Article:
As a writer, I frequently interview experts in various fields because their in-the-trenches insights help explain complicated concepts, or they’re the first to know the latest advances or changes in a given industry.
Then, imagine my surprise, when I’ve been called a handful of times this year to be an expert source for an article, a radio show, and on another blog! I was shocked that someone dug me up on Google and though that I had the credentials to be a source.
But, of course, that’s exactly how I do it when I’m looking for someone to interview.
So, how do I know who to call on? What makes an expert?
The first place I start is, of course, Google. First, I look for published articles. Experts are often published in scholarly or professional publications. Or, in many instances, if someone has been quoted in other mainstream articles, I can assume they’re versed on being interviewed.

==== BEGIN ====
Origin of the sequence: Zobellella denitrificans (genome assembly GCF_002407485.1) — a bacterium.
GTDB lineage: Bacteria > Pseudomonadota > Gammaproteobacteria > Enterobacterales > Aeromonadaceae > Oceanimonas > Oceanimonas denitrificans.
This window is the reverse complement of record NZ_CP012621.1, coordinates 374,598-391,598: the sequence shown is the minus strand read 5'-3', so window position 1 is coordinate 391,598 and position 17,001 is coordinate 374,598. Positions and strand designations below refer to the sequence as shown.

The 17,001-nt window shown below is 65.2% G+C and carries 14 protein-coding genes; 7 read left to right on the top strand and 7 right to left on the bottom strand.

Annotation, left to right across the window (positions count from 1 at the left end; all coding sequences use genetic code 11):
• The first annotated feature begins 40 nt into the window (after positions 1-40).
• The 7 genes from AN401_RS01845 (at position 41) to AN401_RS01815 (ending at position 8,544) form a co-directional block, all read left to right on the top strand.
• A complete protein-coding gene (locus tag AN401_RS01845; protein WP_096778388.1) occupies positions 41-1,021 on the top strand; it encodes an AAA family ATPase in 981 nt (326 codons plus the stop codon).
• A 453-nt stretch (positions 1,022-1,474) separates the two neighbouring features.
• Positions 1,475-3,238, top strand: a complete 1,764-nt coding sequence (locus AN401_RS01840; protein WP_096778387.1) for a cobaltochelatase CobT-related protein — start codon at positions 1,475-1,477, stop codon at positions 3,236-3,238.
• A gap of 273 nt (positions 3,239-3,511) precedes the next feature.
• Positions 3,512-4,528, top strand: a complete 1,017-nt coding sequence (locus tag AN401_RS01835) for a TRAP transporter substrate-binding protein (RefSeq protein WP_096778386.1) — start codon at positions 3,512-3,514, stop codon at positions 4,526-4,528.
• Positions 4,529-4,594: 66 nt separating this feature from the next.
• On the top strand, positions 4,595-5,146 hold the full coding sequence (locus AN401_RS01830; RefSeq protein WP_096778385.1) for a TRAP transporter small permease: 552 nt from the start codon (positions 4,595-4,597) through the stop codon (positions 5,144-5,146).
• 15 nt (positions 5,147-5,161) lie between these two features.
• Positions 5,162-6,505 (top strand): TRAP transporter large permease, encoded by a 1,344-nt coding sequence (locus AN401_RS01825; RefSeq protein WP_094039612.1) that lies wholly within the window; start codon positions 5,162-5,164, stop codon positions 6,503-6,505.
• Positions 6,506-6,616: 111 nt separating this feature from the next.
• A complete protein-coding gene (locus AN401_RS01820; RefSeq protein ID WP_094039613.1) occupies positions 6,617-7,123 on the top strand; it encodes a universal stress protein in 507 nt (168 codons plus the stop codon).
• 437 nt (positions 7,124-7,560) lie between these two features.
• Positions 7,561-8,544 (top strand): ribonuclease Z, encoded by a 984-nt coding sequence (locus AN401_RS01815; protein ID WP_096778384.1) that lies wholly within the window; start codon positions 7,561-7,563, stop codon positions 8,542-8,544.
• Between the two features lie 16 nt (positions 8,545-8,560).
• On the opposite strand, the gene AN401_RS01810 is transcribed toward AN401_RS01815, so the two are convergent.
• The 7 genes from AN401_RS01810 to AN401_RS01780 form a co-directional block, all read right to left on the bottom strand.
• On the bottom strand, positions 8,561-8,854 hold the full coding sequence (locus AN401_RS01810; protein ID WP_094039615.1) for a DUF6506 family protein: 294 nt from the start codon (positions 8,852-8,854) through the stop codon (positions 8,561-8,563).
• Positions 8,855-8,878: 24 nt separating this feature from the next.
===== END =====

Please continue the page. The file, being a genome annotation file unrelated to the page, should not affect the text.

Next, I look for social media presence. This varies widely by field, but if someone is active in the social space, I can usually count on that person to be responsive and able to convey ideas for a general audience.
Third, I seek out a personal or professional website. Honestly, these days, if someone doesn’t have a website, I discount their expertise. Even a single page that lists highlights and contact info is sufficient.
Finally, I toggle over to LinkedIn and check out the person’s profile.
Those four points give me a great indication if someone is widely published or cited, if they’re able to convey their ideas well, and if they’ll be responsive to working with the media.
Those are all “soft” criteria, of course, but it’s worked well for me. Time and again, by eliminating potential sources who don’t meet those elements, I wind up with the perfect person for the piece.
How do you seek out sources to interview for your stories? Any points I’m missing. Tweet @maggiemarton your suggestions!